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Reuters Health Information: REFILE-Long-term HIV viral suppression tied to lower cancer risk

REFILE-Long-term HIV viral suppression tied to lower cancer risk

Last Updated: 2018-06-26

(In para 6, corrects definition of early suppression.)

By Marilynn Larkin

NEW YORK (Reuters Health) - Long-term viral suppression reduced the risk of both AIDS-defining and non-AIDs-defining cancers in HIV-positive veterans, although they were still at greater risk for cancer than uninfected individuals, researchers say.

"Increasingly, we are recognizing that many cancers are driven by viruses," Dr. Leslie Park of the Stanford Center for Population Health Sciences told Reuters Health by email. "Understanding how HIV interacts with viral coinfections and results in higher risks of cancer may offer critical insight in how we might better prevent and treat these cancers for everyone."

Dr. Park and colleagues compared cancer rates for 42,441 HIV-positive veterans and 104,712 matched but uninfected veterans from 1999-2015. Median followup was 7.4 years for HIV-positive individuals and 10.1 years for those who were not infected.

Cancer types were categorized as: all cancer; AIDS-defining cancers (ADCs; i.e., Kaposi sarcoma, non-Hodgkin lymphoma, and invasive cervical cancer); non-AIDS-defining cancers (NADC) caused by oncogenic viruses (e.g., non-Hodgkin and Hodgkin lymphoma associated with Epstein-Barr virus; human-papillomavirus-related cervical, anal or genital cancer; hepatoma related to hepatitis B or C virus); nonvirus NADC; and poorly specified cancer.

Viral suppression was defined as an HIV RNA level less than 500 copies/mL.

For each HIV-positive person, each day of observation was classified as unsuppressed, early suppression (from the initial period up to two years of continuous suppressed time), or long-term suppression (continuous suppression after two years).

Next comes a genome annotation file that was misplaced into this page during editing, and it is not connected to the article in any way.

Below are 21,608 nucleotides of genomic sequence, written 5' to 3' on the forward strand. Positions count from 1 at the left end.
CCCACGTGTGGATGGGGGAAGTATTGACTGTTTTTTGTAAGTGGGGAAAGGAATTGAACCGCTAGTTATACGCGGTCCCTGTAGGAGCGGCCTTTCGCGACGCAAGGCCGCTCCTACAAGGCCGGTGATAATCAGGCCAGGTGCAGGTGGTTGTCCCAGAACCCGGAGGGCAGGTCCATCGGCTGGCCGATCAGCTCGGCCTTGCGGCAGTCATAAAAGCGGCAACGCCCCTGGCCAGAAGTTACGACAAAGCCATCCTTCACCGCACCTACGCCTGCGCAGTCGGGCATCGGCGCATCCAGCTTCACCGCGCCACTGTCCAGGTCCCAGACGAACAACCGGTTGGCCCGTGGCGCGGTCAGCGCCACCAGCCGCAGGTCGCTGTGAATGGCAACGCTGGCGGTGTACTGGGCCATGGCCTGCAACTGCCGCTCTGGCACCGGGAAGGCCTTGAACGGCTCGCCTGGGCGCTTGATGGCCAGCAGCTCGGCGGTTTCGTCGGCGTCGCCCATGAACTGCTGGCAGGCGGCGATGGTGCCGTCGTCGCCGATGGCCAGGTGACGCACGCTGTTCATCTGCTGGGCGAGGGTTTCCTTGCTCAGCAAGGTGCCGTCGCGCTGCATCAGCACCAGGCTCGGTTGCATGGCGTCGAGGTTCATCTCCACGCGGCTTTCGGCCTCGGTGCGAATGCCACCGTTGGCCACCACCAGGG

"In examining different cutpoints for early-suppression," Dr. Park noted, "we found that achieving at least one year of suppression resulted in similar trends as our primary analysis, which used the cut point of two years."

As reported online June 11 in Annals of Internal Medicine, cancer incidence for HIV-positive versus uninfected individuals was highest for unsuppressed persons (relative risk, 2.35); lower for those with early suppression (RR, 1.99); and lowest among those with long-term suppression (RR, 1.52).

This trend was strongest for ADC (unsuppressed: RR, 22.73; early suppression: RR, 9.48; and long-term suppression: RR, 2.22). The trend was much weaker for NADC caused by viruses (unsuppressed: RR, 3.82; early suppression: RR, 3.42); and long-term suppression: RR, 3.17), but showed a benefit for cancer of the lung and larynx, as well as melanoma and leukemia, according to Dr. Park.

No risk differences were seen for NADC not caused by viruses.

"Our findings suggest that early, sustained antiretroviral therapy, which results in long-term viral suppression, may contribute to cancer prevention," the authors state. "However, excess cancer risk remained among patients with long-term suppression."

"We did not investigate longer durations of long-term suppression (e.g., five or 10 years)," Dr. Park said, "and we believe the findings in our study warrant a full exploration of the precise timing in a future investigation."

"Our investigation took into consideration major known cancer risk factors, such as sex, race/ethnicity, smoking, alcohol use disorder/dependence, hepatitis C infection and diabetes as potential confounders," she added. However, "we did not examine differences in cancer risk among patients with the different risk factors or comorbidities. This is definitely of interest for future research."

Dr. Gina Mantia-Smaldone of Fox Chase Cancer Center in Philadelphia, said in an email to Reuters Health, "Clinicians should educate HIV-positive patients on the importance of early initiation and long-term compliance with antiretroviral therapy . . . and that their risk for cancer is still higher than uninfected individuals, thus emphasizing the importance of continued cancer screening."


Ann Intern Med 2018.

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